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The ability to acquire and exert control over food-related behaviour is a fundamental process. Recent data indicates that some basic aspects of such behaviour can readily be studied in instrumental conditioning paradigms in rodents. Like humans, rodent actions are sensitive to changes in both the nutritive value of the food outcome as well as changes in the causal consequences of their actions. Indeed, both rats and humans will stop responding if a food is devalued or if an action no longer delivers food. Despite much research into the physiological systems that mediate general learning processes, the neural basis of food-seeking behaviours remains poorly understood. Traditionally, limbic circuitry has been implicated in the motivational processes that control food ingestion and pursuit. However, more recent evidence suggests a role for a number of cortical regions in both the acquisition of food-seeking behaviours as well as the retrieval of the current nutritive value of the food outcome. Importantly, relatively little is known about the role of cortico-cortical or cortico-limbic interactions in food-related behaviours. My project will examine in detail the role of such interactions in food-oriented behaviour. Specifically, using advanced techniques of functional neuroanatomy, we aim to investigate the relationship between prefrontal regions of the rat brain, including the prelimbic cortex and insular cortex, and the basolateral amygdala in the acquisition and performance of food-related actions. The project involves close collaboration with Dr Etienne Coutureau (team leader Neurobiology of Executive Functions, CNRS, Université de Bordeaux).
I am an early-career behavioural neuroscientist studying the basic psychological and neural mechanisms underlying adaptive behaviour, using rodent models. Specifically, my research investigates how value is represented in the brain and how this value representation guides action and foodrelated behaviours. During my AgreenSkills fellowship, I focused my research on the role of the insula cortex in food-directed actions as well as taste learning and memory. Having completed five years of postdoctoral training, I am now a permanent researcher (Chargé de Recherche) at the Centre National de la Recherche Scientifique (CNRS) in the Institut de Neurosciences Cognitives et Intégratives d’Aquitaine (INCIA).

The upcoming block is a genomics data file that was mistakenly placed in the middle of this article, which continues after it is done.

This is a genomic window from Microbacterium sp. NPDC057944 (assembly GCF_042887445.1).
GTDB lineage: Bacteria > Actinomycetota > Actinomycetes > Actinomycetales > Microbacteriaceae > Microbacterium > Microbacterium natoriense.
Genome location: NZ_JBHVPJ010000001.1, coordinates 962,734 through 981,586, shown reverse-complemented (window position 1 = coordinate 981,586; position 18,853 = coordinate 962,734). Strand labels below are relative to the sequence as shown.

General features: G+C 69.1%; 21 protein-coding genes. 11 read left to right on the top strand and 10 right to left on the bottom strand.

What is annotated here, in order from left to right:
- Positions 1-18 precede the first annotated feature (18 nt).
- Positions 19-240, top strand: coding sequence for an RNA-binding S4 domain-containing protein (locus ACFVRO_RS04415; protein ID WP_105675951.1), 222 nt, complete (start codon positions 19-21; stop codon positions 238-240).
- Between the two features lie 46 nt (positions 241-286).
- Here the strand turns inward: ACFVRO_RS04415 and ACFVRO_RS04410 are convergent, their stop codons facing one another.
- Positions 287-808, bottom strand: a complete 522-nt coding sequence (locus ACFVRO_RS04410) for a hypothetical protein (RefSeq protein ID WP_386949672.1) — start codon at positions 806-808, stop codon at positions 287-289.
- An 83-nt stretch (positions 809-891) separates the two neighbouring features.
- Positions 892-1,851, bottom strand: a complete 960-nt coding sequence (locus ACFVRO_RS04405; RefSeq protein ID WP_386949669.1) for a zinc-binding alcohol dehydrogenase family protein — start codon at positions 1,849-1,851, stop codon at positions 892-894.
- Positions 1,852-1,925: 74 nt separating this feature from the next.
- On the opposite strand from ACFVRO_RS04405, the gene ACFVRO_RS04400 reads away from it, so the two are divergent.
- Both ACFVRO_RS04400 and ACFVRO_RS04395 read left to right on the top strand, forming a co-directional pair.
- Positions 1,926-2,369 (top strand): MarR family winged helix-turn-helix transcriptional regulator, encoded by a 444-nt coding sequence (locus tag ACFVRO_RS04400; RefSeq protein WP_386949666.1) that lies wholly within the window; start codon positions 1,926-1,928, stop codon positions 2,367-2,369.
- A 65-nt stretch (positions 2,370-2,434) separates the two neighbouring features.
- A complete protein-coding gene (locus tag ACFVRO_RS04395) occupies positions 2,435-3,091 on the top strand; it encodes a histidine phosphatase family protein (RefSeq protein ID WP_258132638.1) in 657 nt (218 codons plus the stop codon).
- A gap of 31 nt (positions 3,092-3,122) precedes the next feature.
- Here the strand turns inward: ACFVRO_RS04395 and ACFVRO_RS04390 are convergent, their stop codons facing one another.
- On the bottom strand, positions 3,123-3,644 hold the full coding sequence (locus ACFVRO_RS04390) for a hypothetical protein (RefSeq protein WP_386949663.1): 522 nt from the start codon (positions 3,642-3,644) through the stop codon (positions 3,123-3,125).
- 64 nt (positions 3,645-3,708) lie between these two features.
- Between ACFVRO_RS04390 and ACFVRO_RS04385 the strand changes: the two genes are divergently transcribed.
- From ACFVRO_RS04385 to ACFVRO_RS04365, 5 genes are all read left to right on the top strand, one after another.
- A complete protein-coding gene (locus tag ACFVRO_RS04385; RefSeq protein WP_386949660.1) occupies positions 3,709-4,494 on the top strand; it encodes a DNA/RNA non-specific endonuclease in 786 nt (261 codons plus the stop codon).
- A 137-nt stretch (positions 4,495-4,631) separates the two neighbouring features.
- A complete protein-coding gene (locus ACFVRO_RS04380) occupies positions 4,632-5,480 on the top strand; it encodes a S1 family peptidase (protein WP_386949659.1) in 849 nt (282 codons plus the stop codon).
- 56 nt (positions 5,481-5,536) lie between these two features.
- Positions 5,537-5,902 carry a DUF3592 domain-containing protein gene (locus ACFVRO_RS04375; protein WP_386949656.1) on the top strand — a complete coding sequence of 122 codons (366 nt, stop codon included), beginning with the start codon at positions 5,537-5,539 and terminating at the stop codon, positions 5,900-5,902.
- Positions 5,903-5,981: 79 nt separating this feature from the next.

Parkes SL, Ravassard PM, Cerpa JC, Wolff M, Ferreira G, Coutureau E, 2017 Insular and ventrolateral orbitofrontal cortices differentially contribute to goal-directed behaviour in rodents. Cerebral Cortex. Doi: 10.1093/ cercor/bhx132.
Parkes SL, Marchand AR, Ferreira G, Coutureau E, 2016 A time course of satiety-induced instrumental outcome devaluation. Learn Behav. Doi: 10.3758/s13420-0160226-1.
Parkes SL, Ferreira G, Coutureau E, 2016. Acquisition of specific response-outcome associations requires NMDA receptor activation in the basolateral amygdala but not the insular cortex. Neurobiology of Learning and Memory, 128: 40-45.
Parkes SL, Bradfield LA, Balleine BW, 2015 Interaction of insular cortex and ventral striatum mediates the effect of incentive memory on choice between goal-directed actions. The Journal of Neuroscience, 35: 6464-6471.
Parkes SL, De la Cruz V, Bermúdez-Rattoni F, Coutureau E, Ferreira G, 2014 Differential role of insular cortex muscarinic and NMDA receptors in one-trial appetitive taste learning. Neurobiology of Learning and Memory,116: 112-116.